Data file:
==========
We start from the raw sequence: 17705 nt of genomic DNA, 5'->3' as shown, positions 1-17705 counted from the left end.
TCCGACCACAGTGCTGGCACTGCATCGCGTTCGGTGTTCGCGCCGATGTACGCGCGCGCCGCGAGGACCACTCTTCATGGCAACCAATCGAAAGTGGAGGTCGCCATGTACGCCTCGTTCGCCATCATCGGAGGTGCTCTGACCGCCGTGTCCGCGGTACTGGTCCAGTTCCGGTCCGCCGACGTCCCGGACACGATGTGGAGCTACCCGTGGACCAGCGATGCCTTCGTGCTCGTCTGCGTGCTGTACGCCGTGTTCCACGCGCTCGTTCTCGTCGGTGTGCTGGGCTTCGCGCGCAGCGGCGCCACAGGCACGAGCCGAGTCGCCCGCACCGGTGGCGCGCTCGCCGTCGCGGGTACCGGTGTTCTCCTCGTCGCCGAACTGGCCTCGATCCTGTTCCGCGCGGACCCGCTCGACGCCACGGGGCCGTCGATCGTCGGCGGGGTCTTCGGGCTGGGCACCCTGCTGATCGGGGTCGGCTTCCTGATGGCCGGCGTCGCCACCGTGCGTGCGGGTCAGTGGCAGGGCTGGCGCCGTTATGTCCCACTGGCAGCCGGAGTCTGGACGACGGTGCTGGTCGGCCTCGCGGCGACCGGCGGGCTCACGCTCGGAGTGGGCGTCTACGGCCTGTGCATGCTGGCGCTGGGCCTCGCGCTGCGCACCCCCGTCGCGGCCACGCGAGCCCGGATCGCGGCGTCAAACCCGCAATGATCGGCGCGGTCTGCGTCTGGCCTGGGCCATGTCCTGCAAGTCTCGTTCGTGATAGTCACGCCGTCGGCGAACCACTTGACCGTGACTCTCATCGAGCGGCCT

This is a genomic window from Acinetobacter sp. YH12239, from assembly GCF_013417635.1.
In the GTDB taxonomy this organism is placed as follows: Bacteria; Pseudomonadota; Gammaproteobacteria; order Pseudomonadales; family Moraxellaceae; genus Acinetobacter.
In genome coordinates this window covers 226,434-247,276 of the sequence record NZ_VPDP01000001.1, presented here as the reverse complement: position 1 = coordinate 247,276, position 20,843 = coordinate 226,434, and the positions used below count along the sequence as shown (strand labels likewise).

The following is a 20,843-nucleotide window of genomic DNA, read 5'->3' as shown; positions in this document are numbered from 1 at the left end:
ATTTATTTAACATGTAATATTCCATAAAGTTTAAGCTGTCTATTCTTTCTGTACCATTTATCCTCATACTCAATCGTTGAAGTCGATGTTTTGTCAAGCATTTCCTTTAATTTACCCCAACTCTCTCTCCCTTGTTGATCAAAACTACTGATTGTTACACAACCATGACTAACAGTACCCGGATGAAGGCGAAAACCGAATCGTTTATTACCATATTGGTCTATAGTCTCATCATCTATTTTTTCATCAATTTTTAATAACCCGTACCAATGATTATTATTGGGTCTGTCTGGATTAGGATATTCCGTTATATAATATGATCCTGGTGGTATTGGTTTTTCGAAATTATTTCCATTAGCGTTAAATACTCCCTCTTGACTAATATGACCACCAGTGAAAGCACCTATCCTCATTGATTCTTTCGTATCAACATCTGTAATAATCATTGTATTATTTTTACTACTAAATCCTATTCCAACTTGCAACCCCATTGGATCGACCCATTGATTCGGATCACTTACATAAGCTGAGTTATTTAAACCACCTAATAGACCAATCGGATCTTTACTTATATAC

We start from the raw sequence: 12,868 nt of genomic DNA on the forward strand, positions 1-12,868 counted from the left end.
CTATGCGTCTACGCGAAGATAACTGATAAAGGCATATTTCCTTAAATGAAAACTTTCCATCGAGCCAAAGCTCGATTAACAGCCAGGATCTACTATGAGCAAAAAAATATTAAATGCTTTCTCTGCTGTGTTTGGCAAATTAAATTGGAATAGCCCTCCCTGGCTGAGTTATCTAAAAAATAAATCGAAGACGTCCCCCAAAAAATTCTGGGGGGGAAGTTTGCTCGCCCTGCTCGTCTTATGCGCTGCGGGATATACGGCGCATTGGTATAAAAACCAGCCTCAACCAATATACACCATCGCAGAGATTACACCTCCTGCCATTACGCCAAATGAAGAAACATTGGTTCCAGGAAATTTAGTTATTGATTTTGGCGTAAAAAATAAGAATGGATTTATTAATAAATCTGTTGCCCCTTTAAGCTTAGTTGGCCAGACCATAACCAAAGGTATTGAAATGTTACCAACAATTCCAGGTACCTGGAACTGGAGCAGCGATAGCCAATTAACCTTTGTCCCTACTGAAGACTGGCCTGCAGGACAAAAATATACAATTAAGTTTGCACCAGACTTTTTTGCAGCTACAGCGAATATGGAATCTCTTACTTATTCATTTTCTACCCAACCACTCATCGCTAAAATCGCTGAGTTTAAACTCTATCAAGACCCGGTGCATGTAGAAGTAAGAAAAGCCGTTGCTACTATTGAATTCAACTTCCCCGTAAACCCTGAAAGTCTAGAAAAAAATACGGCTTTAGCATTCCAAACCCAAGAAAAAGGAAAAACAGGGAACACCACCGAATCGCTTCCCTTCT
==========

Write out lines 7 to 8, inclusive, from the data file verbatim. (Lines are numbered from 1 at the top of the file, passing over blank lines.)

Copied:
ATTTATTTAACATGTAATATTCCATAAAGTTTAAGCTGTCTATTCTTTCTGTACCATTTATCCTCATACTCAATCGTTGAAGTCGATGTTTTGTCAAGCATTTCCTTTAATTTACCCCAACTCTCTCTCCCTTGTTGATCAAAACTACTGATTGTTACACAACCATGACTAACAGTACCCGGATGAAGGCGAAAACCGAATCGTTTATTACCATATTGGTCTATAGTCTCATCATCTATTTTTTCATCAATTTTTAATAACCCGTACCAATGATTATTATTGGGTCTGTCTGGATTAGGATATTCCGTTATATAATATGATCCTGGTGGTATTGGTTTTTCGAAATTATTTCCATTAGCGTTAAATACTCCCTCTTGACTAATATGACCACCAGTGAAAGCACCTATCCTCATTGATTCTTTCGTATCAACATCTGTAATAATCATTGTATTATTTTTACTACTAAATCCTATTCCAACTTGCAACCCCATTGGATCGACCCATTGATTCGGATCACTTACATAAGCTGAGTTATTTAAACCACCTAATAGACCAATCGGATCTTTACTTATATAC

We start from the raw sequence: 12,868 nt of genomic DNA on the forward strand, positions 1-12,868 counted from the left end.